I worked as a cashier at my hometown grocery store for years — on weekends when I was in high school, and during the summer when I was home from college. Over the years, I bagged my fair share of groceries, and was always impressed when a customer brought a particularly interesting reusable shopping bag. (First of all: Good job saving the planet! And second, love that you clearly put some thought into it!)
Sometimes it was an obvious souvenir item, like an "I (heart) New York" tote, or something more sophisticated, like a French-looking mesh market bag. As I got older and started grocery shopping for myself, I accumulated my own assortment of cute bags from Trader Joe's and Whole Foods, but decided to diversify my collection when I left for a semester abroad during college.
I studied abroad in Amsterdam, and on my first trip to the local Dutch supermarket (a phenomenal chain called Albert Heijn!), I made sure to purchase a branded reusable bag. Many grocery stores in Europe charge you for plastic bags, so I considered shelling out a measly two euros for the fabric bag an investment. Not only did it get easier to tote my groceries back to my apartment via bicycle, but I also felt 10,000 percent more like a local.
During my time studying abroad, I traveled to other cities, like London, Paris, Barcelona, and Stockholm, and made sure to pop into a supermarket in each place so I could grab a reusable shopper. These bags ended up being the perfect memento from my first major international experience: they were cheap (which was the most important quality, as I was an unemployed student), they'd be easy to pack up for my return flight, and they were practical. While I was abroad, I used these bags for more than just grocery shopping — they proved particularly handy for transporting laundry and hauling books home from the library.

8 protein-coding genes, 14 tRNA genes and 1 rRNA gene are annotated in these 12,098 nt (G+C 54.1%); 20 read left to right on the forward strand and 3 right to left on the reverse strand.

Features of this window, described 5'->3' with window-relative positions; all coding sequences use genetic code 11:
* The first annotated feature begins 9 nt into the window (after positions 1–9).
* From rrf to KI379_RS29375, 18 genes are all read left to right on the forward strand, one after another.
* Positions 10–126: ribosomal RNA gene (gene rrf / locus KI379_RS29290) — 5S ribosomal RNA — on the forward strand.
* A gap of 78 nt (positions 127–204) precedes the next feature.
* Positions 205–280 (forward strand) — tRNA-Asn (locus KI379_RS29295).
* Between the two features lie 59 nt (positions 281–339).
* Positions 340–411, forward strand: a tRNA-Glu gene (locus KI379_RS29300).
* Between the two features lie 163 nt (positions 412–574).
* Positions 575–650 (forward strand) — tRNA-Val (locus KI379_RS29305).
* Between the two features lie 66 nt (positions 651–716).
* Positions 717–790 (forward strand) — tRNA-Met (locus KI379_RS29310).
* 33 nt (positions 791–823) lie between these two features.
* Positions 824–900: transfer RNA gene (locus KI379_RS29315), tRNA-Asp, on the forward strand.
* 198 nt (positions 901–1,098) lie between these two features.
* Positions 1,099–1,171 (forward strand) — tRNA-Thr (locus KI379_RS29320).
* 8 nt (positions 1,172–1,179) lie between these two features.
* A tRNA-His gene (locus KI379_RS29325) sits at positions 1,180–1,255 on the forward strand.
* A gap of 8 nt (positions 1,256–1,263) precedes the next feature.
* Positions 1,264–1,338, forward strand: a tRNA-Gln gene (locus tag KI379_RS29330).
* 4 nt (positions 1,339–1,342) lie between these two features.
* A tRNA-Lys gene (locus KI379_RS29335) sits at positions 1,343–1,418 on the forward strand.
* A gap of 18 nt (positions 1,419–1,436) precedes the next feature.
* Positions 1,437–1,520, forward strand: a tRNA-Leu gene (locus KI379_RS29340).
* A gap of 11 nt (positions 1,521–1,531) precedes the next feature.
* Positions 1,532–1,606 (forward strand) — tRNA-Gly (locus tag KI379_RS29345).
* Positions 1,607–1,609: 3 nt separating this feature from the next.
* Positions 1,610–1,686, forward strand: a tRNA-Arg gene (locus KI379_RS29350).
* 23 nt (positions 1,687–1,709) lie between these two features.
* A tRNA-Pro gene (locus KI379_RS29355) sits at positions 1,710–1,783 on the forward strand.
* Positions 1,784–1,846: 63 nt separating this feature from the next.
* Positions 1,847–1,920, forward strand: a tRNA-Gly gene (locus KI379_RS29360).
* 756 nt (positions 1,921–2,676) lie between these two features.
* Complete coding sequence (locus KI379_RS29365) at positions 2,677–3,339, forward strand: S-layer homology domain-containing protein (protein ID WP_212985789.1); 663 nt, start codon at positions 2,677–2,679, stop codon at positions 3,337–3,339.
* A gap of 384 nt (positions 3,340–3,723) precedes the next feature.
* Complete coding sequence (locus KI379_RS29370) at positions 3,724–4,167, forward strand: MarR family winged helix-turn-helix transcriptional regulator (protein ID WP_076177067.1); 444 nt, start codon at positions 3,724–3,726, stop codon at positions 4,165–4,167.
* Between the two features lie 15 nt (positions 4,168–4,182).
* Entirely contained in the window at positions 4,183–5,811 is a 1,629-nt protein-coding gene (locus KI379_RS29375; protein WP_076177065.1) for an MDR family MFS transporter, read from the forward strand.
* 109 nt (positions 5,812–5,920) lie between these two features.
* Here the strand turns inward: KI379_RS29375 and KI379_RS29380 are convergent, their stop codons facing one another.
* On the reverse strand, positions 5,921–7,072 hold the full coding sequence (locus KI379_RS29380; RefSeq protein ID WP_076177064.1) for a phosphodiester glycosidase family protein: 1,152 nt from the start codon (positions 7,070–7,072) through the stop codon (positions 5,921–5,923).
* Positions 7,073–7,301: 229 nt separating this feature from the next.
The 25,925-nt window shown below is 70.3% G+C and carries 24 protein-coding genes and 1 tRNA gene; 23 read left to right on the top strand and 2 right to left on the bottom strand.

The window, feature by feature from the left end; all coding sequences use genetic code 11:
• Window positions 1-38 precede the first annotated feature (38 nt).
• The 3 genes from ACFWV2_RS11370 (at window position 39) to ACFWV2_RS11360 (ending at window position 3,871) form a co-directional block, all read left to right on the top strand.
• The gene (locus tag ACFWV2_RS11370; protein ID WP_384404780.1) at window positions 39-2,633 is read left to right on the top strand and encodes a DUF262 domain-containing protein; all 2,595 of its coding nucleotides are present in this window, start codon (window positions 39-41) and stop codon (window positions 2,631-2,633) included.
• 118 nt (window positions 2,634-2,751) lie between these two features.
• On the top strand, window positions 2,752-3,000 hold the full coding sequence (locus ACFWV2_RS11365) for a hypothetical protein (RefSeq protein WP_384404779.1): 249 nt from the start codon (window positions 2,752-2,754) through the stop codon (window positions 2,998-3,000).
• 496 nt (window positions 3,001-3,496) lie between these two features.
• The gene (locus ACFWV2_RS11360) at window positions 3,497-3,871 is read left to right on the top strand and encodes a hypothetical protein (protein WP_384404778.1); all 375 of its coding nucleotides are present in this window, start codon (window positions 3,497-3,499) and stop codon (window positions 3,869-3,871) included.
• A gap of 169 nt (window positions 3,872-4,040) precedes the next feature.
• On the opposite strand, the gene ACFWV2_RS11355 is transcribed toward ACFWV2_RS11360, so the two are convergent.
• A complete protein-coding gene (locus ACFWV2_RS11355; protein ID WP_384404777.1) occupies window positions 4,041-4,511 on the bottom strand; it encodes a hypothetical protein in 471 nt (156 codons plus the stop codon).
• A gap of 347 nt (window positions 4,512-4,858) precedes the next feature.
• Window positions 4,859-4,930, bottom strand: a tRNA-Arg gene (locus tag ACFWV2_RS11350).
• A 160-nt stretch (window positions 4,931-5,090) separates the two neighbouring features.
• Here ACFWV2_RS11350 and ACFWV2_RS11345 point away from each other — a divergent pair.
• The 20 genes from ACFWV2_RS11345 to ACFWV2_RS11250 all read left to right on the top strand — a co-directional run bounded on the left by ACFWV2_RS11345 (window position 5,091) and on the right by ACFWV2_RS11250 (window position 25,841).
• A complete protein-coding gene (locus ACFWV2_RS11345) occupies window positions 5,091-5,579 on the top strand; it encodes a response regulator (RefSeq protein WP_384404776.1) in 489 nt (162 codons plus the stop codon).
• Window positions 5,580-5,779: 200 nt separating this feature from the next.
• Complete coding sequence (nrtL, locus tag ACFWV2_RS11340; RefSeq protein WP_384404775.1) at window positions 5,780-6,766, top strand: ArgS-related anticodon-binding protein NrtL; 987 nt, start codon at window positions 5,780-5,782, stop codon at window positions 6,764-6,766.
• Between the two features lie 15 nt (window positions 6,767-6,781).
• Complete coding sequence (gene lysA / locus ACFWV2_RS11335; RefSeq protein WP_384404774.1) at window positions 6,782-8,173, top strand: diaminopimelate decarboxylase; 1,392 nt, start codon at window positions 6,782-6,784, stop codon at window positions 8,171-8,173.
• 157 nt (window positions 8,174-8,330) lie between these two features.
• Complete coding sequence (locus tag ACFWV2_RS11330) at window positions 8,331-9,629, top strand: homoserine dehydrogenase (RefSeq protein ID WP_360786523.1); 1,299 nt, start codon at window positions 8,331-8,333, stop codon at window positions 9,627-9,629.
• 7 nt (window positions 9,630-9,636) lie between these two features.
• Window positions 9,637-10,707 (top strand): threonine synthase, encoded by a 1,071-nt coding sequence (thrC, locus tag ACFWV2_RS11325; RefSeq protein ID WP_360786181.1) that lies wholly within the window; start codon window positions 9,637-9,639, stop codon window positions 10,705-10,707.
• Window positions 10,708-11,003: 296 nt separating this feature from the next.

I've continued this tradition since those months as an international student, and still purchase a bag whenever I travel somewhere new. I typically never spend more than five bucks on a canvas or heavy-duty plastic bag. I did splurge for an oh-so-cute tote from a store in Amsterdam, and when I traveled to Spain this past summer I spent around $20 on a beautifully illustrated tote in Barcelona. I feel like those have balanced out, though, because I also scooped up a 99-cent tote at H-E-B when I went to Austin for a long weekend, and two-for-a-dollar bags from a place in Reykjavik.
Importantly, my collection of shopping bags has been invaluable when it comes to moving — they're way easier to carry than cardboard boxes (hello, handles!), and they hold so much stuff. As part of my ongoing quest to master small-space living, I also use my totes to store off-season clothing — especially winter coats and sandals. They take up so much less space than bulky storage bins and I feel like they're easier to access and rummage through if I'm looking for something specific. Plus, I love thinking back on the memories tied to each bag whenever I use one.
After living in a string of tiny New York City apartments and feeling like I'm always in transition, I've tried to cut back on unnecessary clutter. Everything I bring into my home needs to have some sort of function, so ... cue the bags. I've used them for their intended purpose, and have brought my souvenirs with me to my local supermarket countless times. Perhaps the best part of globally sourced reusable grocery bags is that I feel way more cultured than I actually am when my Fruit Loops and frozen waffles get bagged into a tote with French writing all over it.
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Do you do the same thing? Is there something else you get as a souvenir from the grocery store?